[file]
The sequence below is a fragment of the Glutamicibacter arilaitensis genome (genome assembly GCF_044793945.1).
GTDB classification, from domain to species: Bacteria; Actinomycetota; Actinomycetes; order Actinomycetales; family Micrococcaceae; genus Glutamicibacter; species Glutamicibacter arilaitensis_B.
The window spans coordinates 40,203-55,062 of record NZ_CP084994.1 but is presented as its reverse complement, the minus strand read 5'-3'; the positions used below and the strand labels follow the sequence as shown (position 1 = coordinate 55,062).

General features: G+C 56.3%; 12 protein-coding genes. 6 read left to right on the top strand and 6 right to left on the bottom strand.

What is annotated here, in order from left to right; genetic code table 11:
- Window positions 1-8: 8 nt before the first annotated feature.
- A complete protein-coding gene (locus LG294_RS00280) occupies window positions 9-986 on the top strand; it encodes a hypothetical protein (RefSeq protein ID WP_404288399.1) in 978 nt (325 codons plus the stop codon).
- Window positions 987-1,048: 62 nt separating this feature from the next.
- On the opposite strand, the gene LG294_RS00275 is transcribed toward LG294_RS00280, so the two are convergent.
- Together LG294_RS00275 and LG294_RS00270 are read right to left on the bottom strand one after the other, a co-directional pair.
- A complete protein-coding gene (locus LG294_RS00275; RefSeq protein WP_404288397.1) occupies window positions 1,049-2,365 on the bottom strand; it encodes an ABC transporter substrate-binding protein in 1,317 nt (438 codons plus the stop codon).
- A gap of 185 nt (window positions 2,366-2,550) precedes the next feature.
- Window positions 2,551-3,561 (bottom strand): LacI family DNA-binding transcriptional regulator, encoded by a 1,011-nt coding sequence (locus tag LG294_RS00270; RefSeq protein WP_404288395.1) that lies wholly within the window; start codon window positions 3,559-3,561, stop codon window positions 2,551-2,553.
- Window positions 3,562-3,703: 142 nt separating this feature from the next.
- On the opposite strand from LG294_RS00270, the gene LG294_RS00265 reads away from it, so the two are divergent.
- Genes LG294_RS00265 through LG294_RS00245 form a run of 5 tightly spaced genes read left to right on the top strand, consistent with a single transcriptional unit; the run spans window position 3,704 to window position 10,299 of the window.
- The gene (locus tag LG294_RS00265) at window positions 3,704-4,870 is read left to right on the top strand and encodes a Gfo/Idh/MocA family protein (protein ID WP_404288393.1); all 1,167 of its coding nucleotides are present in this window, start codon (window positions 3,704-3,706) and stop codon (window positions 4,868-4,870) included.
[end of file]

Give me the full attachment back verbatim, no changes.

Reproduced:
The sequence below is a fragment of the Glutamicibacter arilaitensis genome (genome assembly GCF_044793945.1).
GTDB classification, from domain to species: Bacteria; Actinomycetota; Actinomycetes; order Actinomycetales; family Micrococcaceae; genus Glutamicibacter; species Glutamicibacter arilaitensis_B.
The window spans coordinates 40,203-55,062 of record NZ_CP084994.1 but is presented as its reverse complement, the minus strand read 5'-3'; the positions used below and the strand labels follow the sequence as shown (position 1 = coordinate 55,062).

General features: G+C 56.3%; 12 protein-coding genes. 6 read left to right on the top strand and 6 right to left on the bottom strand.

What is annotated here, in order from left to right; genetic code table 11:
- Window positions 1-8: 8 nt before the first annotated feature.
- A complete protein-coding gene (locus LG294_RS00280) occupies window positions 9-986 on the top strand; it encodes a hypothetical protein (RefSeq protein ID WP_404288399.1) in 978 nt (325 codons plus the stop codon).
- Window positions 987-1,048: 62 nt separating this feature from the next.
- On the opposite strand, the gene LG294_RS00275 is transcribed toward LG294_RS00280, so the two are convergent.
- Together LG294_RS00275 and LG294_RS00270 are read right to left on the bottom strand one after the other, a co-directional pair.
- A complete protein-coding gene (locus LG294_RS00275; RefSeq protein WP_404288397.1) occupies window positions 1,049-2,365 on the bottom strand; it encodes an ABC transporter substrate-binding protein in 1,317 nt (438 codons plus the stop codon).
- A gap of 185 nt (window positions 2,366-2,550) precedes the next feature.
- Window positions 2,551-3,561 (bottom strand): LacI family DNA-binding transcriptional regulator, encoded by a 1,011-nt coding sequence (locus tag LG294_RS00270; RefSeq protein WP_404288395.1) that lies wholly within the window; start codon window positions 3,559-3,561, stop codon window positions 2,551-2,553.
- Window positions 3,562-3,703: 142 nt separating this feature from the next.
- On the opposite strand from LG294_RS00270, the gene LG294_RS00265 reads away from it, so the two are divergent.
- Genes LG294_RS00265 through LG294_RS00245 form a run of 5 tightly spaced genes read left to right on the top strand, consistent with a single transcriptional unit; the run spans window position 3,704 to window position 10,299 of the window.
- The gene (locus tag LG294_RS00265) at window positions 3,704-4,870 is read left to right on the top strand and encodes a Gfo/Idh/MocA family protein (protein ID WP_404288393.1); all 1,167 of its coding nucleotides are present in this window, start codon (window positions 3,704-3,706) and stop codon (window positions 4,868-4,870) included.